· UK Home Secretary: Terrorism and tech now in “an online arms race”

    · The nature of the AR-15

    · How Putin’s using Hungary to destroy Europe

    · A Trump official behind the end of DACA explains himself

  • The Russian connectionRussia’s pro-Trump campaign began early, aiming to help him win GOP primaries: WSJ

    The U.S. intelligence community cited December 2015 as the earliest suspected time that Russian government social media account began their broad campaign in support of Donald Trump. A Wall Street Journal investigation reveals that the Kremlin’s campaign of support for Trump began six months earlier, in June 2015, days after he announced his candidacy. This earlier Russian disinformation campaign was aimed to help Trump defeat his Republican primary rivals. This early campaign, however, already engaged in dissemination of fake stories aiming to tarnish Hillary Clinton and undermine her campaign.

  • WoT: CostCost of War on Terror since 9/11: $5.6 trillion

    As of late September 2017, the United States wars in Iraq, Afghanistan, Pakistan, and Syria and the additional spending on Homeland Security, and the Departments of Defense and Veterans Affairs since the 9/11 attacks totaled more than $4.3 trillion in current dollars. Adding likely costs for FY2018 and estimated future spending on veterans, the costs of war total more than $5.6 trillion. Over 6,800 U.S. soldiers have died in the wars.

  • GunsPermissive concealed-carry laws tied to higher homicide rates

    Easier access to concealed firearms is associated with significantly higher rates of handgun-related homicide, according to a new study. The study suggests that current trends towards more permissive concealed-carry laws are inconsistent with the promotion of public safety. “Some have argued that the more armed citizens there are, the lower the firearm homicide rate will be, because the feared or actual presence of armed citizens may deter violent crime,” said one of the authors. “Our study findings suggest that this is not the case.”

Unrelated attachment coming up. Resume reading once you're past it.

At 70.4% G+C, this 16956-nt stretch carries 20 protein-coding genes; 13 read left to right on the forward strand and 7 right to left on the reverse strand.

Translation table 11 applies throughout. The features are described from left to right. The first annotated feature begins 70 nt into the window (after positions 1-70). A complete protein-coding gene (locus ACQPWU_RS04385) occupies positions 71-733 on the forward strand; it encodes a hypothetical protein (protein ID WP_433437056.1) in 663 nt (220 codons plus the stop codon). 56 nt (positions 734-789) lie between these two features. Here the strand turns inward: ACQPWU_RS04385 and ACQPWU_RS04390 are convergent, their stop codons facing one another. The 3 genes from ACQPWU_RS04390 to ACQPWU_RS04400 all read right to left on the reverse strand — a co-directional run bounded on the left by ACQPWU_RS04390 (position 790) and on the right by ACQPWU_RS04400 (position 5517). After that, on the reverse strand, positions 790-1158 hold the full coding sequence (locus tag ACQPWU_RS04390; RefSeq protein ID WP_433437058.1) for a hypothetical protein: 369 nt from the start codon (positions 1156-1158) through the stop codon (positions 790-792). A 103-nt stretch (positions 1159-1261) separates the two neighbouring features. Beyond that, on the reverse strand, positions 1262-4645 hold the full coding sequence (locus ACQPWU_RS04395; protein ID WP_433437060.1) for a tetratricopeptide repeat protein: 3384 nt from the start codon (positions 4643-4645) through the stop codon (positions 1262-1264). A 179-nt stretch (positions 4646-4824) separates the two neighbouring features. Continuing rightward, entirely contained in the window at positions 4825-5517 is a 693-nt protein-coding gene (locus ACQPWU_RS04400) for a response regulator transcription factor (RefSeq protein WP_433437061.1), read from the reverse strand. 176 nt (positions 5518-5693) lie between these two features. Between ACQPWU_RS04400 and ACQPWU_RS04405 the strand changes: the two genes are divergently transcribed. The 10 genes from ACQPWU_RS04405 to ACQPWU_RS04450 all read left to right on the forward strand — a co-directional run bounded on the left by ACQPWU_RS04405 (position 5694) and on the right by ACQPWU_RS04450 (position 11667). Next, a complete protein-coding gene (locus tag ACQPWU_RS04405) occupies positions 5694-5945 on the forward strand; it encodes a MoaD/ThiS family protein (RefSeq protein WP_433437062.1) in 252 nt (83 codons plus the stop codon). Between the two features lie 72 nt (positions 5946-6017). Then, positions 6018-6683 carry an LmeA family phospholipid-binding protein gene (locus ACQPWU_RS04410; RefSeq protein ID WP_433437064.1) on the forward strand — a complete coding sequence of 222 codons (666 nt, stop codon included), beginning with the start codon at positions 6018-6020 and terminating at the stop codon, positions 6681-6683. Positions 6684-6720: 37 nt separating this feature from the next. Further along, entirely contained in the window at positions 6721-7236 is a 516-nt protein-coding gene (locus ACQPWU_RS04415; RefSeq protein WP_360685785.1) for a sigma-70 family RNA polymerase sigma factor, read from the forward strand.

• CybersecurityThe challenge of authenticating real humans in a digital world

    By Jungwoo Ryoo

    There are three main ways of proving an identity. One involves something you know – like a password or your mother’s maiden name. A second method of authentication is with something you have – such as a key to your home’s front door or a smart card to swipe at work. A third way is by digitally authenticating the individual human being – who you are – with some aspect of your biology. This increasing dependence on digital authentication may actually result in less security. While cameras, sensors and other devices can make authentication easier for people to accomplish, they carry their own weaknesses. It may be more convenient, and even more secure, than a magnetic strip on a plastic card in your wallet. But the potential dangers will require much higher security for private information, particularly biometric data. A real identity still comes down to flesh and blood.